Music industry negotiating over 24-bit downloads

Summary:For hi-fi fans, the most depressing aspect of the digital music revolution has been the reduction in sound quality. Just when we were hoping to get better-than-CD quality sound from disc formats such as Sony's Super Audio CD (SACD) or DVD-Audio, we were hit with the double whammy of low bit-rate MP3 files and, sometimes worse, the UK's low bit-rate DAB digital radio.

For hi-fi fans, the most depressing aspect of the digital music revolution has been the reduction in sound quality. Just when we were hoping to get better-than-CD quality sound from disc formats such as Sony's Super Audio CD (SACD) or DVD-Audio, we were hit with the double whammy of low bit-rate MP3 files and, sometimes worse, the UK's low bit-rate DAB digital radio.

But as download speeds increase and storage space become less of a problem with portable players, the tide may be turning. According to CNN, "Apple and other digital music retailers are in discussions with record labels to improve the quality of the song files they sell."

In sum, they may start to release 24-bit originals rather than the 16-bit music files usually distributed online and on audio CDs.

However, the first problem is that few if any portable music players, and not all PCs, can actually handle 24-bit music files. The second problem is that the files can easily be three times the size, or more. The third problem is that the sound quality might not be much different, and could even be worse. Most iPod users could probably get a bigger improvement either by switching to better earbuds/headphones or to a better-sounding MP3 player from Sony, Cowon or whoever.

Fortunately, all these problems are irrelevant given that 24-bit audio provides the consumer electronics and media industries with overwhelming benefits. They will be able to sell us all new 24-bit players, and get us to re-buy all our music in 24-bit format. Kerching, kerching, kerching.

Some audiophile hi-fi companies already live in the future, and Linn is well known for offering music downloads in both FLAC (Free Lossless Audio Codec) and WMA (Windows Media Audio) Lossless formats. (Apple has something similar but won't let Linn use it.) If you want to experience the FLAC Studio Master version of Linn Records' Spem in alium then you can download it.

However, be aware that the whole album costs £18 and takes up 1.3GB. You will only be able to carry six albums on your crappy 8GB player, which probably can't play FLAC anyway (unless you Rockboxed it).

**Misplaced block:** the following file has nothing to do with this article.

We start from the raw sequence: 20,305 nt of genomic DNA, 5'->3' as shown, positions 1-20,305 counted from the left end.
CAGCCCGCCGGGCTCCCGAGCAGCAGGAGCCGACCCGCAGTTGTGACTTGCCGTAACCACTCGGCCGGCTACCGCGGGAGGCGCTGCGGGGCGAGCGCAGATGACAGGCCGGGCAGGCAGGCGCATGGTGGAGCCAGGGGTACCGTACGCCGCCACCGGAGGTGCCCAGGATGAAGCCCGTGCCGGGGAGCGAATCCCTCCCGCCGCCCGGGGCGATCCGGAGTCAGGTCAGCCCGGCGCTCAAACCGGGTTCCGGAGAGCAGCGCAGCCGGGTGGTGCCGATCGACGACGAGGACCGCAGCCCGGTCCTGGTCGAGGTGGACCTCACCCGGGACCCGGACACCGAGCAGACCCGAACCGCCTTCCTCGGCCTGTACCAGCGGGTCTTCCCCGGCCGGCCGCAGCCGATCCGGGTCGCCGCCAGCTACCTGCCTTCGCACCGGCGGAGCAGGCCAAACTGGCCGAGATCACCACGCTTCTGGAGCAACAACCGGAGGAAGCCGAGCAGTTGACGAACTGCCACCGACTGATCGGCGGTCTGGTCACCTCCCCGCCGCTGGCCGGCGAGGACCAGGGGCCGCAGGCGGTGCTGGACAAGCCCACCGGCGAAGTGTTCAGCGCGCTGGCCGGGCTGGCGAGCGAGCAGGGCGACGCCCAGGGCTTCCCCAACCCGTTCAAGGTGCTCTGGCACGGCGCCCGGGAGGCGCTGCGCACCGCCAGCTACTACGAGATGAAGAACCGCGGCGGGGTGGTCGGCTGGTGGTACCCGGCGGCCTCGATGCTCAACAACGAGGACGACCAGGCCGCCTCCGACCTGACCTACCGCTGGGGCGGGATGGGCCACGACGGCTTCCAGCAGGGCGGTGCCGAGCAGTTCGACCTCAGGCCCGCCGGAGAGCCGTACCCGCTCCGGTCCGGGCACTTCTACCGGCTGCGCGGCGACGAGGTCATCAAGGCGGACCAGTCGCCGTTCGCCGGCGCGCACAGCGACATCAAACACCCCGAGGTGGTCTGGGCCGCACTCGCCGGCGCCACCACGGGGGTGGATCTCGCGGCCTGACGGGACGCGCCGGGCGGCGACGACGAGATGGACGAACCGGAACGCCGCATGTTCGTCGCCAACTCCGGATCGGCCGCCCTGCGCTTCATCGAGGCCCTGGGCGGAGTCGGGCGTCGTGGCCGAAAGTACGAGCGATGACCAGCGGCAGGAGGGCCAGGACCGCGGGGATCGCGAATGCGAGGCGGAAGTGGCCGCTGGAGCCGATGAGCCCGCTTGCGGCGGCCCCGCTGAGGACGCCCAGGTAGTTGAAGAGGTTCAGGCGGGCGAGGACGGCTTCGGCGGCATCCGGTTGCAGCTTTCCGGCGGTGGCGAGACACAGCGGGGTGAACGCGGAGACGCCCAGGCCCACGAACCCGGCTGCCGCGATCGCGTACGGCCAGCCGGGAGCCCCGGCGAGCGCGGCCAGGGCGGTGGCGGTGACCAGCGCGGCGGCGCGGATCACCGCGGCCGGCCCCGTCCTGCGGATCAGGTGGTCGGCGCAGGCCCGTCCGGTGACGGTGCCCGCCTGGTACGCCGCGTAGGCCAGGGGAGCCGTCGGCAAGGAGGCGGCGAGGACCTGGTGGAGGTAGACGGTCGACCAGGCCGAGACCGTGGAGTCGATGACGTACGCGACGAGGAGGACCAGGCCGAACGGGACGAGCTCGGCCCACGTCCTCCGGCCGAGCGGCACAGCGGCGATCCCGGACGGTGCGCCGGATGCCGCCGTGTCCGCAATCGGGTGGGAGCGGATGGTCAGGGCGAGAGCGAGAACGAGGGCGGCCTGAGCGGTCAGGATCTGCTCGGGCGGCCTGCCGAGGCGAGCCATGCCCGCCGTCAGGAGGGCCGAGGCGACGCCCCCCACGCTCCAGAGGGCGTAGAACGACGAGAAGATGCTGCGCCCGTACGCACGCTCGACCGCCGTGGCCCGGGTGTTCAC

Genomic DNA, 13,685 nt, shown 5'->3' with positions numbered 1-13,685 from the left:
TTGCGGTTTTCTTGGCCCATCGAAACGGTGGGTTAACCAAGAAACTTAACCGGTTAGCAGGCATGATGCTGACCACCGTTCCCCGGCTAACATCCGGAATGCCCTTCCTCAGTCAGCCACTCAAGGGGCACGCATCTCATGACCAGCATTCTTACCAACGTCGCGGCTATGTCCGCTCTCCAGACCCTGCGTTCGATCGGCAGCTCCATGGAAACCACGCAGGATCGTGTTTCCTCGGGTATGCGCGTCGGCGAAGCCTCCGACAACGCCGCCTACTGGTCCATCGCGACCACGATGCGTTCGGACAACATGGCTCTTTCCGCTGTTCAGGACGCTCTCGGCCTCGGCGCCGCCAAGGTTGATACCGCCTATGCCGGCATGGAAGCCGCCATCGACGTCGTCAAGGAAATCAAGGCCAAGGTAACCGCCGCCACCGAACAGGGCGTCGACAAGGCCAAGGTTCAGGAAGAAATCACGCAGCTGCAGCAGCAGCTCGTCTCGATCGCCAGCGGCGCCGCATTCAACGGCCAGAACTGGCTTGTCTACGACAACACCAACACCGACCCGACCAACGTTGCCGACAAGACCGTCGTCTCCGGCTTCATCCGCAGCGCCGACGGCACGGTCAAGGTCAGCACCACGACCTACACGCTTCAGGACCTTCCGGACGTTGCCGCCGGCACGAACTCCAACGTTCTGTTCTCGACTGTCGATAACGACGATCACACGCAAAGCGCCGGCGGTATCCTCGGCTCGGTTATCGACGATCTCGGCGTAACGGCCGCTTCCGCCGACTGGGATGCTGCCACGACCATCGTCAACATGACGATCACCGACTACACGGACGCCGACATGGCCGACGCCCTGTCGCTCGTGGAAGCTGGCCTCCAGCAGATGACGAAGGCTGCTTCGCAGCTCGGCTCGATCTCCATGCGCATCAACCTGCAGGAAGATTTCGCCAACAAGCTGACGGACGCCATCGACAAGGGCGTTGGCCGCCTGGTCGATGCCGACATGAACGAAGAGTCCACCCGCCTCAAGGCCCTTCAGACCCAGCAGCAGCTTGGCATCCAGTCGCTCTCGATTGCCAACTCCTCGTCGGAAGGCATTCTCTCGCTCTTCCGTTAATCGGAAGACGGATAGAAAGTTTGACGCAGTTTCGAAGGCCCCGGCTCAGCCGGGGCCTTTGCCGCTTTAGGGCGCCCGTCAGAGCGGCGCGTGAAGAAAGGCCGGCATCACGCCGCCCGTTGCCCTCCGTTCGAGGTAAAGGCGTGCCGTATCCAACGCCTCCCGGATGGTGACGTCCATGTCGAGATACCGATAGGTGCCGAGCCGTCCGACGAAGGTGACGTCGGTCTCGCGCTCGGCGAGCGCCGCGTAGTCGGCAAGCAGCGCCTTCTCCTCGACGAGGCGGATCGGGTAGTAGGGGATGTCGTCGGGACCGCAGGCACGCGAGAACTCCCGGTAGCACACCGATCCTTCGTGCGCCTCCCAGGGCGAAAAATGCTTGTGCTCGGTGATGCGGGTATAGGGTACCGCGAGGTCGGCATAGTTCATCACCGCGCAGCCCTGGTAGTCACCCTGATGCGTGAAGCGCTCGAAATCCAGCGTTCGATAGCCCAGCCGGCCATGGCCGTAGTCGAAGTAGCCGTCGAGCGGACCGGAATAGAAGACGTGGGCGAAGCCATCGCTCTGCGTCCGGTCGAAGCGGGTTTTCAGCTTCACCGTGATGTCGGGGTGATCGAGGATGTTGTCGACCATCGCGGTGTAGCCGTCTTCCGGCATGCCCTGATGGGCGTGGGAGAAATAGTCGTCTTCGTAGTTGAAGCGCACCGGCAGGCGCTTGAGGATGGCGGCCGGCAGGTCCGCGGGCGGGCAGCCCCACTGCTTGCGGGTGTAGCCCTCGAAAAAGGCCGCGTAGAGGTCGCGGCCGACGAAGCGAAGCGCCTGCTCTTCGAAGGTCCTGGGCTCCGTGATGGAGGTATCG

Although CNN's story gave Apple top billing, it was actually prompted by the launch of Hewlett-Packard's TouchPad tablet on February 9. HP is leading the way in upgrading sound quality with its HP Beats audio system, developed in conjunction with Dr Dre. But I think HP pushes Beats mainly because there are few differentiators in the PC market.

Given its background in audio reproduction, you might expect Sony to take a similar line, but it's currently concerned with delivering 48kbps music streams via Music Unlimited, its Qriocity-based online service. CNN reports:

Shawn Layden, Sony Network's chief operating officer, said most people don't care, or even notice, if their music is flawed. That is a common sentiment among industry watchers. "The challenges of music right now -- I don't think the primary one is a quality issue," he said. "Music lovers worldwide are mostly keen right now on the convenience of access -- make it easier for me to have."

That sounds about right (cough*Spotify*cough). Amazon did manage to exert some upward pressure on sound quality with its release of 320Kbps MP3 files, but for most listeners in the majority of mobile situations, there's probably no need for more.

@jackschofield

Topics: Tech Industry

About

Jack Schofield spent the 1970s editing photography magazines before becoming editor of an early UK computer magazine, Practical Computing. In 1983, he started writing a weekly computer column for the Guardian, and joined the staff to launch the newspaper's weekly computer supplement in 1985. This section launched the Guardian’s first webs... Full Bio

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